Wood frog in pond near house
A Wood Frog floating and singing in a marsh near the Snell entrance

The Western Chorus Frog is smaller, only 1 – 1.5 inches, but it has a mighty bubble at its throat as it sings.  I caught this one in mid-croak a year ago.

Chorus frog full cheep
Chorus frog full cheep

The water is deep at the Center Pond, so Painted Turtles (Chrysemys picta)have emerged from winter torpor under the mud to share whatever bits of logs are available in order to bask in the thin sunlight. I’m waiting to see how many hatchlings survived the winter in their shared nests!

Turtle threesome
Three on a log at the Center Pond

Plants Sprouting, A Risk-taking Caterpillar and a Very Tiny Spider!

Frost in late March
Frost in late March

The last week of March thick frost covered all of last year’s plants at Bear Creek, including a Goldenrod Ball Gall missing its larval inhabitant and one of last year’s Queen Anne’s Lace (Daucus carota) dried blossoms.

But the sun came out and this year’s plants began to emerge. Each spring I look for the first fascinating but homely Skunk Cabbage (Symplocarpus foetidusaround the marsh at the western entrance to the Oak-Hickory forest.  And there it was, nosing its way out of the mud.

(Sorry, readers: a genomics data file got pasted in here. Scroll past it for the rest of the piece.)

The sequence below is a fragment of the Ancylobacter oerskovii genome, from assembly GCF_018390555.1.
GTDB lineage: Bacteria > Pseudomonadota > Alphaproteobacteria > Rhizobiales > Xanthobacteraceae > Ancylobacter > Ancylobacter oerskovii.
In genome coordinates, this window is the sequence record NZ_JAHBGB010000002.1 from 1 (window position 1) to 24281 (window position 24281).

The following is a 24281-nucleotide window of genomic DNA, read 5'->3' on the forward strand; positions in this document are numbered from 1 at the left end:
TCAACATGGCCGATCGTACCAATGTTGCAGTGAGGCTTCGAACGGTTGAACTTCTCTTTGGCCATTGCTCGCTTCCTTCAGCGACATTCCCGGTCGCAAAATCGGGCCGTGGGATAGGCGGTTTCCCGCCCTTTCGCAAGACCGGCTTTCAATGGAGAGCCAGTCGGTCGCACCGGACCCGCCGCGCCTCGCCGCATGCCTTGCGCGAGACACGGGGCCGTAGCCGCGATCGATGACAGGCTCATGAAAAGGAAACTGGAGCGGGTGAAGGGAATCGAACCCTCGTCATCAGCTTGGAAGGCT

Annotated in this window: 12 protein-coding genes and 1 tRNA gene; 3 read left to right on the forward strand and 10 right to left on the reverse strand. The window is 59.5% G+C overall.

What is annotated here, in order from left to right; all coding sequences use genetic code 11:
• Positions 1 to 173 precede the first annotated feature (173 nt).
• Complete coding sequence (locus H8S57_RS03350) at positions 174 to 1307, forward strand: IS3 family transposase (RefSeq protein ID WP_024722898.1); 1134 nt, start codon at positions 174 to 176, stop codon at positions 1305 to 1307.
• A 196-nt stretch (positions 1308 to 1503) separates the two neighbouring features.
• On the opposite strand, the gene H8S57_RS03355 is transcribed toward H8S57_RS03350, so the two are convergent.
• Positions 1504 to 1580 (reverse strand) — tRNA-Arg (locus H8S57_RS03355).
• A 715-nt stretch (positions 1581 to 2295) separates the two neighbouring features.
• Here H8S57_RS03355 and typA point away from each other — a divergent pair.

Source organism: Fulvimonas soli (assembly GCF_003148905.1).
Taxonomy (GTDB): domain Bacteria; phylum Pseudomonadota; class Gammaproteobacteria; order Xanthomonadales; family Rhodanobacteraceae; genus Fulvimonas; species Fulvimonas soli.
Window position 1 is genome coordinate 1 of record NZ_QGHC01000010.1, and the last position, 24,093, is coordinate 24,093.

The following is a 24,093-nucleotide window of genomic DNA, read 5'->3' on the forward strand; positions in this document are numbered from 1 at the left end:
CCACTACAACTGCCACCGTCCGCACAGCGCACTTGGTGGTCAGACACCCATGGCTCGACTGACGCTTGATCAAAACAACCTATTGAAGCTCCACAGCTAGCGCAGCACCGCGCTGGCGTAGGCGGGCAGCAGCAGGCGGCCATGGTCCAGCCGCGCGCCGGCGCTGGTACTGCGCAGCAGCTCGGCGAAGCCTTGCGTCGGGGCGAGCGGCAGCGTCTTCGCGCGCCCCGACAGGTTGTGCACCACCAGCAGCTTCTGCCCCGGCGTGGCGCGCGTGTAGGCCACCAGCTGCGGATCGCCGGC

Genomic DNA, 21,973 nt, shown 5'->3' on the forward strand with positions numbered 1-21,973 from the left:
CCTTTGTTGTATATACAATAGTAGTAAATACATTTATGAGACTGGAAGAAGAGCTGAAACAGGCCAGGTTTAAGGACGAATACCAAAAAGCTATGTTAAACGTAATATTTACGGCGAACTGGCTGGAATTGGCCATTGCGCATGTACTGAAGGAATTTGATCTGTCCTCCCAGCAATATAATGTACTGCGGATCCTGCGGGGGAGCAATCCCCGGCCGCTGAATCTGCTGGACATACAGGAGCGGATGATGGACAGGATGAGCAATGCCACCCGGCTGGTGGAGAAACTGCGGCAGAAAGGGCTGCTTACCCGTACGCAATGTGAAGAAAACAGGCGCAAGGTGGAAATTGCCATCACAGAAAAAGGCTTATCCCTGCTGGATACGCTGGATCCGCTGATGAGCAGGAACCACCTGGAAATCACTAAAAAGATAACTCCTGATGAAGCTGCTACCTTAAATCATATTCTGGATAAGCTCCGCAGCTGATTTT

Skunk Cabbage2
Skunk Cabbage is one of the first plants of spring.

Nearby, on the path behind the Center Pond, a minuscule spider worked diligently on its web strung between two branches of native Pussy Willow (Salix discolor). And some sort of caterpillar appeared as well, which might be that of the striking Virginia Ctenucha Moth. The caterpillars of this moth feed on grasses and sedges and are often found in open fields in early spring and fall.

Over near Snell Road, I spotted some lovely catkins and Ben tells me I’ve found Hazelnut (Corylus americana), a plant that George Comps harvested for nuts when he lived on this piece of land in the 1940’s. The long yellow ones are male flowers and if you look closely, you’ll see small red ones that are female – both on the same plant.

American Hazel catkins
American Hazel with long golden male catkins and inconspicuous red female flowers.

Up in the new native bed near the pavilion, transplanted last fall from a generous donor, the lovely little Sharp-lobed Hepatica (Hepatica acutiloba) bloomed quietly one warm morning.

Hepatica closeup
Hepatica in the newest native bed next to the pavilion

Prescribed Burn:  A Boost for Native Plants

Last week Dr. Ben, township staff and 6 volunteers conducted a prescribed burn down the center of the southern part of Bear Creek, to the left and right of the Walnut Lane. Many native plants in our area are adapted to fire from natural sources and thousands of years of clearing and fertilizing with fire by local Native American communities.  In fact, many native plants form buds underground that allow them to sprout vigorously after fire. Non-native plants and invasives may or may not be fire-adapted, so periodic burning can be a setback for them.

Heidi dripping fire
Volunteer, Heidi Patterson, drips a low flame to start the blaze while other fire crew members stand by with water.

Fire also returns to the earth the nutrients in dead material from the previous year and provides a black ash surface that absorbs heat from the sun (solar radiation), giving plants a longer growing season.